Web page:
The European new car market saw its first growth in eight months in May, albeit by an extremely small margin.
In May, new car registrations in the European Union recorded a 0.1% increase over the same period in 2018, according to figures released by the European Automobile Manufacturers Association (ACEA). Sales of new cars in the EU have been in decline since the introduction of WLTP in September 2018, which caused a spike in registration the previous month.
The slight increase follows a 0.4% drop in April, suggesting the effect of WLTP, which saw deliveries of many new models to dealerships delayed, may finally be at an end and the market is returning to stability.
The five major western European markets delivered mixed results, with Italy posting a 1.2% decline and the UK suffering a drop of 4.6%. Spain recorded the worst performance of the big markets, with sales down 7.3%. The country is suffering economically and the effect of WLTP coming to an end has stopped influencing results in the country, giving a more representative figure of the state of the market. Sales in Spain have been declining since September last year - apart from in April, when the rental channel saw an increase ahead of the Easter period.
This leaves France, with a 1.2% rise in registrations, while Germany performed best of the big five, with a 9.1% increase. This is partially due to new model launches such as the BMW 3-Series and Volvo XC40. BMW and Volvo registrations grew 42% and 77% respectively in May.
Central European countries were able to bolster sales in May, aiding the 0.1% increase. Of these, Poland led the way with an extra 4,740 new cars registered compared to May 2018, equating to a rise of 11.2%.
As May saw the first increase in eight months and a slender one at that, it is no surprise that EU new car registrations still trail in the first five months compared to the year-to-date figures in 2018. According to the figures, new car sales are down 2.1% in the first five months of 2019.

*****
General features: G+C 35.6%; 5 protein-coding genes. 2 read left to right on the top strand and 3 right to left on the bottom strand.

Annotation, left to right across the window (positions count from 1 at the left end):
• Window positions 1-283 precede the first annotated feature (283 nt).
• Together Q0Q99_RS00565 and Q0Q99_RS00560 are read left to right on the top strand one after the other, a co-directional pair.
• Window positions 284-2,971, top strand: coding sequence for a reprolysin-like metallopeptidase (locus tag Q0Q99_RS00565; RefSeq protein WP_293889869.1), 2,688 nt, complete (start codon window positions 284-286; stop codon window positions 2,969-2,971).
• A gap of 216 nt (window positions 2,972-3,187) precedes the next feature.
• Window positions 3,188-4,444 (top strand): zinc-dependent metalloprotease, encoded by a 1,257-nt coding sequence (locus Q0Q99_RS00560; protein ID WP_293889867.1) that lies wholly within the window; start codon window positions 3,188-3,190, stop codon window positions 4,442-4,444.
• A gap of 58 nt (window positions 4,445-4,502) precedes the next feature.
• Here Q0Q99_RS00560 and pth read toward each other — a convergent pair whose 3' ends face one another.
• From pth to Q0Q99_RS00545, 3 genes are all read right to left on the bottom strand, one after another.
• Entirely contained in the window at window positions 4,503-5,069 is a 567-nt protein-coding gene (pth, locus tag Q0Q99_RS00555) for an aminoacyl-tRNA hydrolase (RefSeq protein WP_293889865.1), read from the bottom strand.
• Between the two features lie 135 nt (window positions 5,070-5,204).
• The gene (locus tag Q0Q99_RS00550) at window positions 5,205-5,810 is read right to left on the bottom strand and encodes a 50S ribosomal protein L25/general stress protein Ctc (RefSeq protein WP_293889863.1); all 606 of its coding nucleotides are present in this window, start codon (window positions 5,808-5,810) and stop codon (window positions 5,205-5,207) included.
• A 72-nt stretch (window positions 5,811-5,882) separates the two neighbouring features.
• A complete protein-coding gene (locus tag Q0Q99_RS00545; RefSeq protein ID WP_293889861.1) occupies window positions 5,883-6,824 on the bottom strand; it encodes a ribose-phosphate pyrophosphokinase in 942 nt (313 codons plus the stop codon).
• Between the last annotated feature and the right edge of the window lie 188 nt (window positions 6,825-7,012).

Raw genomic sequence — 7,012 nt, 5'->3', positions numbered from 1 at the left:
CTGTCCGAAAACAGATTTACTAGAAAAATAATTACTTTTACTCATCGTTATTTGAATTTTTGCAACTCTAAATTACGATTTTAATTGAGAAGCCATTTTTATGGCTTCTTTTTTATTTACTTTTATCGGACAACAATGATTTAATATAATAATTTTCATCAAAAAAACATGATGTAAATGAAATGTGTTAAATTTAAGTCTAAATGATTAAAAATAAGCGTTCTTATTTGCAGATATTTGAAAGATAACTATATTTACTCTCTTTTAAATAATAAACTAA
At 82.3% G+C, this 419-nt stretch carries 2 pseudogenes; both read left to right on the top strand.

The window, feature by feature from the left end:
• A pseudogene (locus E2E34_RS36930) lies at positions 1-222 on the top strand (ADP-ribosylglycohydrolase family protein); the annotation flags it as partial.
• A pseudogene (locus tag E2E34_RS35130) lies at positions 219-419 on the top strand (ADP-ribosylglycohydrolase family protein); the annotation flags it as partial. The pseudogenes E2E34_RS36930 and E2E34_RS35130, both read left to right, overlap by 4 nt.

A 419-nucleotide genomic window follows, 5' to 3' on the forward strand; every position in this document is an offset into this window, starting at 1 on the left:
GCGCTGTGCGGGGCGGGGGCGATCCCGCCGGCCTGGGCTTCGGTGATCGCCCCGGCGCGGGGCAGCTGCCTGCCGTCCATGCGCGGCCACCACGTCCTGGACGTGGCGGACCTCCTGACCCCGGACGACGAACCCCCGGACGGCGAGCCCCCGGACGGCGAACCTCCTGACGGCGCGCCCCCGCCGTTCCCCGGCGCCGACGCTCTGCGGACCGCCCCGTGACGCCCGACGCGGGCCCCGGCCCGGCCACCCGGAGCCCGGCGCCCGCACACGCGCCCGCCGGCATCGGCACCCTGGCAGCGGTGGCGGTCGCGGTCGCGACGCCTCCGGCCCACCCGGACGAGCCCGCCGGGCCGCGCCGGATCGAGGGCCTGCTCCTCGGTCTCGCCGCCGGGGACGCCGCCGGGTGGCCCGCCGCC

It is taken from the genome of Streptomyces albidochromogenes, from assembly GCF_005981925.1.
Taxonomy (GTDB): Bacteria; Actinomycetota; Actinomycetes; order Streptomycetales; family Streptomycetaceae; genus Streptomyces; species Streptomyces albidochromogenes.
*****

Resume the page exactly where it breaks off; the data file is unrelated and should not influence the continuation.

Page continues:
Four of the big five markets have contributed to this decline, with Spain suffering the biggest drop, down 5.1%. The Italian market is down by 3.8%, while the UK has seen a 3.1% drop over the year so far.
Sales in France have remained relatively stable. Although the country is currently still seeing a decline, the figure of 0.05% is miniscule and represents just 456 cars. Thanks to its performance in May, the German market is the only one of the major markets in the EU to post an increase in the year-to-date. New car registrations were up 1.7% in the first five months, compared to a 0.2% decline in the first four months of 2019.
Volkswagen Group recorded a 2.1% sales decrease in May, bringing its current year-to-date decline to 3.1%. The company was hit by an 8.7% drop at its core brand, while of its mainstream marques it was once again SEAT that recorded the healthiest increase, up 13.9%.
PSA Group grew sales by 4.3%, thanks to improved sales at Citroen, which saw a 13.7% uplift. The French manufacturer’s other brands performed well, with the exception of DS, which recorded a 7.1% loss. Domestic rival Renault, which saw hopes of a partnership with Fiat Chrysler Automobiles (FCA) dashed earlier this month, recorded a 3.7% drop with its core brand seeing sales fall 9.8%. The Italian company also suffered in May, with sales declining 8.1% year-on-year.
Hyundai Group sales rose 2.1% thanks to its Kia brand (up 5.1%) and the new 3-Series helped give the BMW Group an overall jump of 8.8%. The 16% growth for the core brand offset a 16.3% decline at Mini. Toyota grew sales by 11.8%, with Volvo again showing impressive figures as the new XC40 helped to generate a 16.3% rise.
Nissan was once again a big loser in the figures. The Japanese carmaker has struggled in Europe all year and posted a 17.9% decline in May. So far in 2019, the carmaker’s new car registrations are down by almost a quarter (23.6%). However, it was fellow Japanese company Honda that saw the biggest decline. Sales fell 18.6% in May and are 14.7% lower in the year-to-date.
Following a buoyant couple of months in March and April, Jaguar Land Rover also saw a decline, with a 9.9% drop overall as its Jaguar (down 9.3%) and Land Rover (down 11%) brands both suffered. Ford too saw a return to declines, down 4.4% year-on-year in the month.